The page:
The Bank for International Settlements has released its "sound management of risks related to money laundering and financing of terrorism" guidence that is a detailed and a useful read for compliance, audit and risk teams in financial institutions.
Bank for International Settlements Guidence on AML [LINK]
This compliance guidance takes on a Risk Based Approach to AML that may require banks that have only implemented simple tick box policy, to go much further and deeper with their work.
The document is certainly an explicit read, clear to understand, well referenced and highlights essential elements that should be in place for Anti Money Laundering procedures to be deemed as effective. All this said, actions and directives to and from "competent authorities" that may require a bank to pass information out of the bank or to freeze assets, is not treated within this guidence document.
Interestingly and in line with other audit practices; "The Three Lines of Defence" kind of thinking has slipped into this guidance and BIS describe in detail what is expected from each of line of defence including the audit function of a bank.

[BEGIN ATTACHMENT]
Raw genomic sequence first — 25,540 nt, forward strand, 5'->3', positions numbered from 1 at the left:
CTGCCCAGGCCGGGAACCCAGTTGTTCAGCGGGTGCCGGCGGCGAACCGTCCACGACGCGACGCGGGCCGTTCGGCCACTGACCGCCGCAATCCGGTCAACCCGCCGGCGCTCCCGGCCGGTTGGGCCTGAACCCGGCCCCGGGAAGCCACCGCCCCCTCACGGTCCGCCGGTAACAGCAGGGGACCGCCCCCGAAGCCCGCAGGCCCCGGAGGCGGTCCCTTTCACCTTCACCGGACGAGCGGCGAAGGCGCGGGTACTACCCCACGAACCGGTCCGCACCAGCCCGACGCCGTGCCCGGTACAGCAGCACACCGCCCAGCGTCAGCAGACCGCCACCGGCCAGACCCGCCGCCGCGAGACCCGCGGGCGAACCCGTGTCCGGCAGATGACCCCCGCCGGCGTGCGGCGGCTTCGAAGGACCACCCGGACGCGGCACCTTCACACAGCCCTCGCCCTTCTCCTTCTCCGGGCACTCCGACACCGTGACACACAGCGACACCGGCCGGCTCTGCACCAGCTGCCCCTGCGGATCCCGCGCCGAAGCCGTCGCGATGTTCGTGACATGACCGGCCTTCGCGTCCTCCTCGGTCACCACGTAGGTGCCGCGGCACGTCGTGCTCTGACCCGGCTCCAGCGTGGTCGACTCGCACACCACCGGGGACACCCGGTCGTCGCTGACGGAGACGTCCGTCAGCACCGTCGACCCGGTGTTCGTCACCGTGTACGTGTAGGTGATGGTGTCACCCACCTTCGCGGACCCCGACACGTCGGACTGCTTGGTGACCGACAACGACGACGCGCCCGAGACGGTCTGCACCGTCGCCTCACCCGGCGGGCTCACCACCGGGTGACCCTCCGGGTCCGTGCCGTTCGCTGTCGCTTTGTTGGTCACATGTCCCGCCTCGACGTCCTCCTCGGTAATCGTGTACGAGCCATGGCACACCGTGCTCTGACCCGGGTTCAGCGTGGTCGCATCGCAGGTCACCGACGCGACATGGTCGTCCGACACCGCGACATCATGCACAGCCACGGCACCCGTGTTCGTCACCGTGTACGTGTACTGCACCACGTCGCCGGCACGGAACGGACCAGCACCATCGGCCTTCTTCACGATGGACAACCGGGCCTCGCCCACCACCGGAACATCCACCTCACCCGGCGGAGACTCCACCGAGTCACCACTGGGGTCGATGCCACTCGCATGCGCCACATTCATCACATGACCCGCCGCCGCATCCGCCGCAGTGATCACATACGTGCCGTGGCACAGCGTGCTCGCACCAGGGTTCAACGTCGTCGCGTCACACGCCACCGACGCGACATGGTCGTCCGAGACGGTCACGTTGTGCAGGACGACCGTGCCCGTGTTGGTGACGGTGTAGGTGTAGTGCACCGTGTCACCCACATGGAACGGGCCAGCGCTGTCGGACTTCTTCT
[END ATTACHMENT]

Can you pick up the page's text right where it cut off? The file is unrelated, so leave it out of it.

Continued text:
One area where banks have been weak when it comes to Anti Money Laundering control is in Correspondent Banking but that is all about to change.
"A bank should establish specific procedures to manage correspondent banking relationships. Business relationships should be formalised in written agreements that clearly define the roles and responsibilities of the banking partners."
Correspondent Banking ALM | BIS
Given the complexity of correspondent banking relationships and the types of instruments that may be traded between entities, meeting these requirements is not going to be straightforward.
From my observation of banks I deal with, which is a rather large number might I add; the majority of banks are going to need to think through and extend their AML infrastructure to become compliant with the new direction BIS are taking. Without integrating AML processes with other risk functions, the cost burden on some banks for full compliance will simply become untenable.
This entire compliance initiative needs to run as if it is a risk framework, not a compliance exercise and it would be ideal, certainly cost effective if banks were able to integrate AML procedures with other customer due diligence activities going on in their respective institutions.